Three semesters shy of obtaining an undergraduate degree, Ortiz dropped out. Family and financial issues had created some obstacles. He lost focus, stopped turning in assignments and attending classes.
It was DFS that reeled Ortiz back in when a former program director walked him to the university’s financial aid office. Ortiz — who met his now-wife through the program — went on to earn both a bachelor’s degree in secondary education and a master’s degree in higher education administration. After a stint working for the Washoe County School District, he has returned to work as the DFS assistant director.
“With DFS being so present in every aspect of your life, they kind of see you in those moments of sadness, in those moments of anger when you’re feeling most vulnerable,” he said. “I feel like that’s what builds the bonds closer.”
Ortiz knows his return to school — and degree completion — meant nearly just as much to the younger generations looking up to him. He said the hypocrisy of being a mentor, encouraging younger students to persevere but then dropping out himself, weighed on him.
They’re students like Chayenne Neyra, 15, a DFS member who attends Spanish Springs High School. She credits the program with helping her stay ahead academically, especially after the pandemic heavily affected students’ grades. Mentors are always a phone call or text away, she said, whether the need is for life advice or academic help.
Put more simply: “It’s nice having someone even when you feel like you don’t,” she said.
While relationships make up the backbone of the program, the mission is academic and career empowerment. Only 62 percent of DFS students’ fathers and 59 percent of their mothers graduated from high school, according to the organization’s 2020 report.
The program aims to foster upward social mobility, giving students a boost to not only graduate high school but also continue into college — a trajectory that can increase their job opportunities and overall career earnings.
It’s a situation Garcia, the program director, knows firsthand. Her father left Basque Country in Spain after being recruited to Nevada as a sheepherder. His formal education ended somewhere around eighth grade. Her mother, meanwhile, immigrated to the United States from Mexico as a young child. She grew up attending schools here, but her family didn’t know the ins and outs of the American education system.
Garcia’s first brush with college life came when she and her siblings packed into the family’s Aerostar minivan and left Elko, bound for San Francisco. They were dropping off her older sister at a university — a concept Garcia didn’t quite understand until she saw the campus, the academic buildings, the dormitories and the general hustle and bustle. Later, it was that same sister who helped Garcia navigate the college application process.
“I didn’t know how to apply for college. I didn’t know what financial aid was. I didn’t know how I was going to pay for it all,” she said. “All I knew was that my sister did it, and I wanted to, so it was kind of crazy how my sister had this, like, positive ripple effect on my whole family.”
Ever since, she has been drawn to giving children like herself similar opportunities. On the day Garcia defended her dissertation en route to a doctorate, she wore a T-shirt that said, “Your test scores don’t define you.”
It’s a message she imparts early and often to DFS recruits.
“There’s not one type of student. You do not have to look like them, breathe like them, come from the same background as them,” she said. “You can pretty much achieve anything that you put your eyes on as long as you show up, get your butt in the seat and you keep working hard.”
A report highlighting the program’s 20th anniversary in 2020 found that DFS students had averaged a 95 percent graduation rate over the prior five years, outperforming their school district peers. And 66 percent of DFS high school graduates earned an advanced, college and career readiness or an honors diploma.
The program also created a direct pathway to UNR, with a college retention rate of 86 percent. As of the 2020 report, 160 students had earned bachelor’s degrees; 13 had earned two bachelor’s degrees; 32 had earned a master’s degree; and five had earned two master’s degrees at UNR.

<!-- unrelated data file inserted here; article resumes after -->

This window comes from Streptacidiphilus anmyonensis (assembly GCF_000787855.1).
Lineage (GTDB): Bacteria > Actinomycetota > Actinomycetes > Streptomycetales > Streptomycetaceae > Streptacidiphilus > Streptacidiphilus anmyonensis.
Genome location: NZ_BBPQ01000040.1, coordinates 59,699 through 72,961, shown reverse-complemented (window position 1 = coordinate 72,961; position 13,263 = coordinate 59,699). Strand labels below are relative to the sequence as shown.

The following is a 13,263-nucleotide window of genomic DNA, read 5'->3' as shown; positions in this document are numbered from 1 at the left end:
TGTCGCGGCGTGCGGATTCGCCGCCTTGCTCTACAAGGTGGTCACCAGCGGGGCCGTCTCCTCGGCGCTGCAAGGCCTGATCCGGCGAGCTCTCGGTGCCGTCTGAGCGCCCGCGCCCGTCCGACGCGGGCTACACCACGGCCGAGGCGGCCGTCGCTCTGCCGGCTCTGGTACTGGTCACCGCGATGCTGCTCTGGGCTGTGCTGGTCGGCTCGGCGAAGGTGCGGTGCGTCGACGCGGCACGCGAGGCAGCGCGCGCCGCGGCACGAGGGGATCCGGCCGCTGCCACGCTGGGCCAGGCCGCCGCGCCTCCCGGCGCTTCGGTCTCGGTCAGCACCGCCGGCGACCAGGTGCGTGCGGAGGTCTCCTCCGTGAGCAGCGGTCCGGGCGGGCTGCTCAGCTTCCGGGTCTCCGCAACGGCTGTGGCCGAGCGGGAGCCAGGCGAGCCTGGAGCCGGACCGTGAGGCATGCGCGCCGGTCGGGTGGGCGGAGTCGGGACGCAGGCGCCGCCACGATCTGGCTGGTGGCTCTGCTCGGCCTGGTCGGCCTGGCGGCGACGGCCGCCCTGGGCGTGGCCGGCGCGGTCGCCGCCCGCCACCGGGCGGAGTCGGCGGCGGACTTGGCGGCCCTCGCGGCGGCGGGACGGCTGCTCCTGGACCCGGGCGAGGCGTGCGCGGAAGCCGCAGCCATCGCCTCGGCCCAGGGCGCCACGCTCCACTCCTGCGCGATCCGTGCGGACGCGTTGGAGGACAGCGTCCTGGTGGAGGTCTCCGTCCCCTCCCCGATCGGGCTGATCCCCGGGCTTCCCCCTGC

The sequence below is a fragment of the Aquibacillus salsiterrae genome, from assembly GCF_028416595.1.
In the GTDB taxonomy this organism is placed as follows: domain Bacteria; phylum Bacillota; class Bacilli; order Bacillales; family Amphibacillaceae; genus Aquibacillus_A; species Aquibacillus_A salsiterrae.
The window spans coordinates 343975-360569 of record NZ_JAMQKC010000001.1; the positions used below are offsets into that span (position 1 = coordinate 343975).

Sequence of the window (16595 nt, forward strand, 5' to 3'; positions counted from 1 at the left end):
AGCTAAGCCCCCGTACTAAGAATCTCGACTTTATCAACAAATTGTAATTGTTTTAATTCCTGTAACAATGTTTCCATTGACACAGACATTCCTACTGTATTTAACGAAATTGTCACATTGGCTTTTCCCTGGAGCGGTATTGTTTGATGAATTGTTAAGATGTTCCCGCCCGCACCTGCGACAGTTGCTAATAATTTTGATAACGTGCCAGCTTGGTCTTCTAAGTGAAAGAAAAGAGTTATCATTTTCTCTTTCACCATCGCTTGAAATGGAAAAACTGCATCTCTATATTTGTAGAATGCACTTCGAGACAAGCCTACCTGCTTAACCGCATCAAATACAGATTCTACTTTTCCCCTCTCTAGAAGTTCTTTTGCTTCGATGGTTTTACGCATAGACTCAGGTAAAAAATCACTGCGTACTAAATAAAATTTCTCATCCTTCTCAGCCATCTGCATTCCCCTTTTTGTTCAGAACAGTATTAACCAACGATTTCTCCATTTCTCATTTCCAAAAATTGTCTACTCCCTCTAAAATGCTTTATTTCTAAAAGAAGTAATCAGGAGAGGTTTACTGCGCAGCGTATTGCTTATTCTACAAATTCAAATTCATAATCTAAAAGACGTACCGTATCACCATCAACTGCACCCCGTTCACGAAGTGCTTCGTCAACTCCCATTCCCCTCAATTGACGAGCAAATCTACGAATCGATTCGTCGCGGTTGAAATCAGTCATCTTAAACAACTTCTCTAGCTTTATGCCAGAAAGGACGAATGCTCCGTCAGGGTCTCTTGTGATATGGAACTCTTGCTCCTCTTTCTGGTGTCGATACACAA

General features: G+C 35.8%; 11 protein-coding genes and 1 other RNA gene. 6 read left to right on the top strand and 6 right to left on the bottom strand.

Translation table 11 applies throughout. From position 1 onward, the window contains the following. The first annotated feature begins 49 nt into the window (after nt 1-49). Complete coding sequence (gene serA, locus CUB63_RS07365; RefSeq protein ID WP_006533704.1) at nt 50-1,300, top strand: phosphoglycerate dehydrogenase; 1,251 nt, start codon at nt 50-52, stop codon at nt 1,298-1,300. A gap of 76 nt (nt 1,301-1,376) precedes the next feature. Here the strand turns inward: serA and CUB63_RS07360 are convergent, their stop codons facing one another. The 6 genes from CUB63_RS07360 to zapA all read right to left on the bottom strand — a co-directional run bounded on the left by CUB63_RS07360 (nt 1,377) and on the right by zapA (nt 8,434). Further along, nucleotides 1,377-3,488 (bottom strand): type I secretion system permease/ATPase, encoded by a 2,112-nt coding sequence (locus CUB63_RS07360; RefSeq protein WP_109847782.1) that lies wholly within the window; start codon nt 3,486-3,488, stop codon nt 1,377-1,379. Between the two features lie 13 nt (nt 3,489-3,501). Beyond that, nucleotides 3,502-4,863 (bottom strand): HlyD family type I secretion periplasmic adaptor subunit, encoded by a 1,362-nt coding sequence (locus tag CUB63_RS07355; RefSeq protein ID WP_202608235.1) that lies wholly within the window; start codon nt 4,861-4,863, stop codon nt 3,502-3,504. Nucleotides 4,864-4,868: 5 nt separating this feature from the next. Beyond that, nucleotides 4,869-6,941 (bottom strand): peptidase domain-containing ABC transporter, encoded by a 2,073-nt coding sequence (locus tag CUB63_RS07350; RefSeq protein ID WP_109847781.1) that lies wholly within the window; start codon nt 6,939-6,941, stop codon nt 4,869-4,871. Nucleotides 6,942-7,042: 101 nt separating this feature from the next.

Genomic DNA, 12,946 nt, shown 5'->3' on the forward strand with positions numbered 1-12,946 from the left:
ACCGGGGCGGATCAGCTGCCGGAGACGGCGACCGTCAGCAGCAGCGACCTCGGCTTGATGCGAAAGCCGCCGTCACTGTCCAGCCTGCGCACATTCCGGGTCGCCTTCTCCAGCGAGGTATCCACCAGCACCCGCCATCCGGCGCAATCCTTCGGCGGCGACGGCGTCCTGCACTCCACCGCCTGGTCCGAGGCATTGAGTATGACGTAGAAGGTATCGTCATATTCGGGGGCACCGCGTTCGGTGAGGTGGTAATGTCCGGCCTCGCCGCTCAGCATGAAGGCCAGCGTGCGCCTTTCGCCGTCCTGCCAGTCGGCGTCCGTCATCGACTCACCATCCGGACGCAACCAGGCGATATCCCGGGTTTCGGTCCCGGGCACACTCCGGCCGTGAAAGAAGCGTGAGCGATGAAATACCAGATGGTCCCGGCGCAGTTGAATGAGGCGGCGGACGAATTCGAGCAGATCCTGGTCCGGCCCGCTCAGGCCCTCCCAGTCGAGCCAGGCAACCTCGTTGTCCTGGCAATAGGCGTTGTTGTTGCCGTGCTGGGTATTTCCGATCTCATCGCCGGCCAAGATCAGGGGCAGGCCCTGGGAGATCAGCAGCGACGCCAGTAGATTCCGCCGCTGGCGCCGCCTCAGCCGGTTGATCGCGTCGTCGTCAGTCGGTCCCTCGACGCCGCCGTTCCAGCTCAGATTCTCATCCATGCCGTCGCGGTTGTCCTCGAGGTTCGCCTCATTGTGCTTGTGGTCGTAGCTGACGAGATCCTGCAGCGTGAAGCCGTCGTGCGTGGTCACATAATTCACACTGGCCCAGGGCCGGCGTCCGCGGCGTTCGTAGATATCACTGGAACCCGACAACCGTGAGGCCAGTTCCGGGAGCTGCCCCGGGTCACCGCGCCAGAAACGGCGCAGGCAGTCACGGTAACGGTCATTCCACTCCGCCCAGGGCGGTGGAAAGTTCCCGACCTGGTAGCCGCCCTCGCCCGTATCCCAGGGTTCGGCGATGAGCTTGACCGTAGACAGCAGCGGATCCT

Not all students continue on to UNR, though. Some wind up at community colleges, private universities, out-of-state institutions or trade schools. Others have joined the military.
Garcia acknowledges there’s room for growth. The program has averaged a 70 percent college enrollment rate since its first cohort of students. Still, she said the success stories matter.
“Every single college graduate that we have, every student that enters into the workforce successfully — that is having huge implications for the whole state,” she said.
On a recent summer day, former Gov. and UNR President Brian Sandoval visited DFS students along with Sen. Catherine Cortez Masto. Their visit signaled a growing spotlight on the homegrown program, which aims to broaden students’ horizons. If they can now see themselves on a college campus, what more could they envision? Life as a teacher, engineer, doctor? Or perhaps a federal lawmaker?
“I may be the first Latina in the United States Senate, but I’m sure not going to be the last,” Cortez Masto told the students. “And we are going to make sure that happens.”
For DFS students, that’s partially happening because of the partnership forged between local schools and the university. Garcia wants to further topple the invisible walls that exist between the state’s K-12 schools and higher education system.
“There’s a lot of good work happening,” she said. “Why are we not talking?”
She hopes the Nevada First-Gen Network can foster more dialogue among people and groups that have similar goals, even if different approaches. These groups have often viewed each other as competition, she said, fighting for the same grant programs and funding sources.
The $4 million federal infusion could change that. Garcia envisions offering other organizations microgrants, which would provide COVID-related relief through efforts to address food insecurity, learning loss, technology gaps, mentoring and paying for college.
The potential ripple effect goes back to the very essence of the DFS program — building relationships.
“It’s not rocket science, right?” Garcia said. “You just bring people together and get to know each other so you can build trust and, you know, build more of a collaborative thing.”
The beneficiaries will be students like Chayenne Neyra. She’s eyeing a future in real estate or forensic science. She could be the first in her family to graduate from college, and it all started with a tap on the shoulder several years ago.
This story was updated at 5:35 p.m. July 25, 2021, to add a missing word to a quote.